Stimuli and Procedure The subjects were required to detect differences occurring within pairs of patterns successively presented at intervals. These were random, white cloud-like shapes, 20 cm wide and 6 cm high, lying on a blue background. A central sector 10 cm wide was common to all patterns, while the left and right lateral sectors were varied, thus forming three identical pairs, three pairs differing on the left, and three on the right. Nine more pairs were obtained by mirror reversal. Stimuli were presented by means of a Fairchild Mark VI Super-8 Sound Projector placed approximately 50 cm in front of the subject. In the first part of the experiment (static exposure), each pattern figuring a pair was shown for 2 s with a 1 s black interstimulus interval. The 18 pairs followed one another at 5 s intervals. In the second part (dynamic exposure), the screen was blacked out with the exception of a central vertical 1.5 x 12 cm slit, which allowed a partial view of the stimulus at each moment. The patterns moved from left to right, or vice versa, at a speed of 10 cm per second. The complete transit of a single pattern behind the slit took, therefore, 2 s. The second pattern of the pair, moving in the same direction as the former, started its transit after a 1 s interstimulus interval. Each of the 18 pairs of stimuli were shown in both left- and rightward motion (non-contiguous trials, that is, the rightward transit of a given pair did not follow immediately on the leftward transit of that pair), hence the second part of the experiment consisted of 36 trials, with 5 s intertrial intervals. In both parts of the experiment, pairs of patterns were arranged to follow a fixed, random schedule. Care was, however, taken to ascertain that trials differing on the left and trials differing on the right would not cluster, thus eliminating the possibility of spurious right-left gradients of difference-detections due to fatigue. Subjects were not asked to specify on which side the detected differences occurred. Responses were recorded after each trial and subjects were not informed as to their accuracy.

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The subjects of the experiment were 19 right brain-damaged patients showing signs of unilateral neglect (fig. 1). In order to qualify for selection the subjects had to satisfy the following criteria: (a) clinical and instrumental evidence of a lesion confined to the right hemisphere, and (b) one or more left-sided omissions in crossing out 13 circles in a 23 x 18 cm display. The circles, three in each quadrant, had a diameter of 1 cm and were symmetrically arranged around a central one, which formed the starting point of the task. Three patients were suffering from a brain tumour (C.P., A.C. and A.G.); the other 16 had recently sustained a cerebrovascular attack. Fig. 1 shows the locus and extent of the lesions reconstructed from CT scans (Luzzatti, Scotti and Gattoni, 1979); the data of two of the patients are missing as they were admitted to another hospital. With the exception of V.P., all the patients had a left hemiparesis and a left somatosensory disorder ranging from mild to severe. All had a more or less severe left visual field defect, detected on confrontation. Ocular movements on verbal command, ocular tracking movements and optokinetic nystagmus were examined in 16 of the patients (the missing data are those of T.M., E.G. and M.Z.); they were variously disordered in all these patients except V.P., G.B. and V.M. The control group was formed by 30 patients without past or present evidence of any disease involving the nervous system above the cervical cord. The mean age was 66.40 ±6.00 years in the brain-damaged patients and 64.58 + 7.88 in the controls.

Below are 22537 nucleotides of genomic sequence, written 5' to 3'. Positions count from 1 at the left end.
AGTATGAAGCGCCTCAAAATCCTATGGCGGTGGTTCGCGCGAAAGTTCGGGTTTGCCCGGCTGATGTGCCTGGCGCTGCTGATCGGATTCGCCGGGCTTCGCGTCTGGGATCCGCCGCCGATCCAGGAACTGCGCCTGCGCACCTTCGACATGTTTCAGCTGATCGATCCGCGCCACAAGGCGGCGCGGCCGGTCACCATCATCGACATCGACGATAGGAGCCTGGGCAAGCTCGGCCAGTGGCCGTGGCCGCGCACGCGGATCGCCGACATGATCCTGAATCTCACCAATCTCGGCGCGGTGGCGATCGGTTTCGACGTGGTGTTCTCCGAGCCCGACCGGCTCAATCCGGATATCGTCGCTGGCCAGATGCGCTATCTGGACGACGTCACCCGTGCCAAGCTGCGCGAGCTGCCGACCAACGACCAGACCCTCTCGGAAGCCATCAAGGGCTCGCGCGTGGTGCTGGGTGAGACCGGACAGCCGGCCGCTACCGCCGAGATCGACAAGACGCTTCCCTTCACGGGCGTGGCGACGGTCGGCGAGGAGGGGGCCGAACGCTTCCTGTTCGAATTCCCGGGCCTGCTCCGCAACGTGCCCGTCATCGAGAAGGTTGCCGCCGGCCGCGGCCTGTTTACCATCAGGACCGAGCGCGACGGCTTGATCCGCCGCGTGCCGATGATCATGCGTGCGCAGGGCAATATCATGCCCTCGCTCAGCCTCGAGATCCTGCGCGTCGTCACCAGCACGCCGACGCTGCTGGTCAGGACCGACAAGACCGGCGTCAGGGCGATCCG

A.G. Deep lesion

HHm Superficial lesion H i l Deep + superficial lesion '1~:- Oedema B.B. FIG. 1. Locus and extent of lesions in brain-damaged patients. Maps reconstructed from CT scans (Luzzatti el al., 1979).

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In Table 1 the scores of correct difference-detections on the left (DDL) and on the right side (DDR) of static patterns are shown. The right-left gradient


Mean DDL and DDR Group Control Brain-damaged-

DDL* 3.60 1.37

DDR* 4.10 4.58

(DDR-DDL) was found to differ significantly between the patients and the control group (t (47) = 6.26, P < 0.0001). The data related to dynamic patterns are shown in Table 2, where separate scores for left- and rightward trials are given. From these


Mean DDL and DDR in Left- and Rightward Conditions Group Control Brain-damaged

DDL* Leflw. 2.40 1.58

DDL* Rightw. 3.40 2.47

DDR* Leflw. 3.20 3.10

DDR* Rightw. 2.40 2.16

Maximum scores = 6.00.

scores, the effects of Side, Recency and Direction of the patterns' movement were calculated as shown in Table 3. A 3-variate, one-way analysis of variance (Anderson, 1958) showed that the overall between-groups difference due to these effects was significant (F (3, 45) = 3.338, P = 0.027). Multiple comparisons were therefore carried out in order to test the three effects separately (Roy and Bose, 1953; this method yields theta-points derived from the generalized beta-distribution, which


Effect of Side, Recency and Direction of Movement on the Detection of Differences Group Control Brain-damaged 1 2 3

Side' -0.20 + 1.21

Recency2 + 1.80 + 1.83

Direction of Movement3 +0.20 -0.05

(DDR leftw.+ DDR rightw.)-(DDL leftw. + DDR rightw.). (DDL rightw. + DDR leftw.)-(DDL leftw.+ DDR rightw.). (DDL rightw.+ DDR rightw.)-(DDL leftw.+ DDR leftw.).

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* Maximum scores = 6.00.



could here be converted into points of the F-distribution). The effect of Side was thus found to be significantly different in controls and brain-damaged patients (F (3, 45) = 3.097, P — 0.036) whereas the differences concerning the other two effects were far from being significant (F (3, 45) < 1). DISCUSSION